Imports also ticked higher for the first time in four months, rising 1.0% on a month over month basis following a flat reading in May. On an annualized basis, imports increased 0.30%, compared to 0.10% declines in May. Imports from EU member states increased 2.0% while imports from outside the EU fell sharply, down 3.20%.
In June 2016, Germany exported goods to the value of 62.7 billion euros to the Member States of the European Union (EU), while it imported goods to the value of 55.2 billion euros from those countries. Germany’s trade surplus jumped higher, to 24.9 billion euro in June, compared to May’s 23.9 billion a year ago. June’s trade surplus was higher than the forecast of 23 billion.
German export association, BGA said that the group was satisfied with the data, noting “In view of the uncertain and risky climate in the world economy, we are not unsatisfied with this result.” BGA head Anton Boerner said in a press release that the positive momentum in the first half of the year came from the UK but cautioned that exports could cool down following the Brexit vote. “Against this background, strong demand from the EU and the USA are having a further stabilizing effect on German foreign trade,” he said.
UK industrial production rises, trade deficit widens
Data from the UK’s Office for National Statistics (ONS) showed earlier today that industrial production grew unexpectedly in June, rising 0.10% on the month. The surprise increase in industrial output comes following a sharp 0.60% decline in May and beating estimates of a 0.10% decline. On an annual basis, UK’s industrial production increased 1.60% as expected, and up from 1.40% previously, with biggest gains coming from manufacturing.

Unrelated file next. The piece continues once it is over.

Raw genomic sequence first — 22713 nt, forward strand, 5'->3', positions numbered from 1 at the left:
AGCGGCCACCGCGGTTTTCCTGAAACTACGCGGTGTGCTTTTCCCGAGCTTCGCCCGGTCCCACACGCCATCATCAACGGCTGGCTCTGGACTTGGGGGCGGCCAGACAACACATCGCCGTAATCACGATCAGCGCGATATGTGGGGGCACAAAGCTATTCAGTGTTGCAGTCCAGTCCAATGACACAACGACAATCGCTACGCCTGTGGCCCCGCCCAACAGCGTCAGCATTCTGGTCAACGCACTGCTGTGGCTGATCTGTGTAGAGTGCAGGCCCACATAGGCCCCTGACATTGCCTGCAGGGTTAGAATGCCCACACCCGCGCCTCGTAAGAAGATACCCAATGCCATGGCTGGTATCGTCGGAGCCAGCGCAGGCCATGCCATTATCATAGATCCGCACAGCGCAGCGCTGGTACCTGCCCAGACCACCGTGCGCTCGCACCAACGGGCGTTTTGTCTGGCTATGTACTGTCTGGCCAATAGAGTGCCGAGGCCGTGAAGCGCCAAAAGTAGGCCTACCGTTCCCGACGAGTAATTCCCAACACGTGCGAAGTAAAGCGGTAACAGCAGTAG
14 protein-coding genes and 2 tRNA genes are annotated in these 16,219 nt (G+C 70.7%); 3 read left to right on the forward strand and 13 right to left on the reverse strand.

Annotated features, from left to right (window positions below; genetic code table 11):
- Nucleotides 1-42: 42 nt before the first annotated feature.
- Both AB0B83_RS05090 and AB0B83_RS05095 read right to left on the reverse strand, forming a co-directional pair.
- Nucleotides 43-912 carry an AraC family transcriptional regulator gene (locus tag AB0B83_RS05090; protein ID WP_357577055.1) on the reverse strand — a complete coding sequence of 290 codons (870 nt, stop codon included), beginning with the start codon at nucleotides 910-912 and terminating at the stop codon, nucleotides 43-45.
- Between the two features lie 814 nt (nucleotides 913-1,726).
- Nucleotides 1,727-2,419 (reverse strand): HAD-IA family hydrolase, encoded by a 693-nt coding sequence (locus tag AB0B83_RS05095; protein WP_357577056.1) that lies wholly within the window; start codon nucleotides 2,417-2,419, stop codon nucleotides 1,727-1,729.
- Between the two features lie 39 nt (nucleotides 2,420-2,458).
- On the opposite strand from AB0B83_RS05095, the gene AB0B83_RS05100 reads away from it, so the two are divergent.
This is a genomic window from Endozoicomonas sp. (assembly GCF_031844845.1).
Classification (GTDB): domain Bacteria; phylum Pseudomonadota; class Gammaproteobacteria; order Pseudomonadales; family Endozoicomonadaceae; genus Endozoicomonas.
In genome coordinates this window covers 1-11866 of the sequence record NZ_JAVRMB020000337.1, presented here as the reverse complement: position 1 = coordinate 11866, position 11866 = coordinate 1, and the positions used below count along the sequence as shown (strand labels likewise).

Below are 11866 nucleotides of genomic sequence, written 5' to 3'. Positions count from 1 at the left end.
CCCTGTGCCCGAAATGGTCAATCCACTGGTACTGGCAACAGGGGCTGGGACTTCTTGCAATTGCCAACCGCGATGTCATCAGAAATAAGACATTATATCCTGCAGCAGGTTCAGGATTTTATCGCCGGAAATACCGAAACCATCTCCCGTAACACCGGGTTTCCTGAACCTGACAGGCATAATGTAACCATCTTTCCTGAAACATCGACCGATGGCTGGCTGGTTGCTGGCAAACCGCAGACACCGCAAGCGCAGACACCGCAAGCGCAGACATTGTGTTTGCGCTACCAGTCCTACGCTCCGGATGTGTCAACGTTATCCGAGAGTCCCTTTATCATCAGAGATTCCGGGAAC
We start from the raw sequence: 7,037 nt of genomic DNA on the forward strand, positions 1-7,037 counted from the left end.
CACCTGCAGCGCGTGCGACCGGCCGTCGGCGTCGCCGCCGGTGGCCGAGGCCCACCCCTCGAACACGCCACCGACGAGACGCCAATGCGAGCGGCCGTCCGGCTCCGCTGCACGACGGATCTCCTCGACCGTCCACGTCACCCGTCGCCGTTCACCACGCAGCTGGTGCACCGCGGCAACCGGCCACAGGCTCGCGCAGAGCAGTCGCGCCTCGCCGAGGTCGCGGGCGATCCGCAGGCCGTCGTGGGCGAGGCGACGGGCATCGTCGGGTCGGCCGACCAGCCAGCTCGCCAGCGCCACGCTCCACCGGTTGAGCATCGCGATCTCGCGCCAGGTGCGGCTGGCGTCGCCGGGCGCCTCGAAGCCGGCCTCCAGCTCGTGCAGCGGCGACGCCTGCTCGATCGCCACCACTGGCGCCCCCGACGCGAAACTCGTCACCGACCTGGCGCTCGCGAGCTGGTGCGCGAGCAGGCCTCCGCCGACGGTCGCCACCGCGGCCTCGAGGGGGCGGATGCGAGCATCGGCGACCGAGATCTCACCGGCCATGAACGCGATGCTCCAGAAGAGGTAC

However, manufacturing output was seen weaker, falling 0.30% on the month and slower from 0.60% decline in May. It was slightly more than the forecast of 0.60% in June. On a year over year basis, UK’s manufacturing production increased 0.90% but was slower compared to the 1.50% increase seen in May. Forecasts called for an annual increase in manufacturing by 1.30%.
In a separate report, trade data from the ONS showed that the UK’s visible trade deficit increased in June. The trade in goods showed a deficit of 12.4 billion GBP, higher than the 11.5 billion deficit seen in May. Trade with the EU showed that deficit increased to 8.3 billion, from 8 billion previously, while trade deficit with non-EU countries increased from 3.6 billion to 4.2 billion in June.
On a quarterly basis, industrial output increased 2.10%, marking the fastest rate of increase in April to June quarter. Samuel Tombs from Pantheon Macroeconomics said that the quarterly increase in industrial output “mainly reflected the 2.3% month-to-month jump in production in April.” The British pound was trading weaker today despite the data. Lee Hopley from EEF said, “Clearly, indicators of sentiment post referendum suggest that we’ve hit the high point for manufacturing this year.”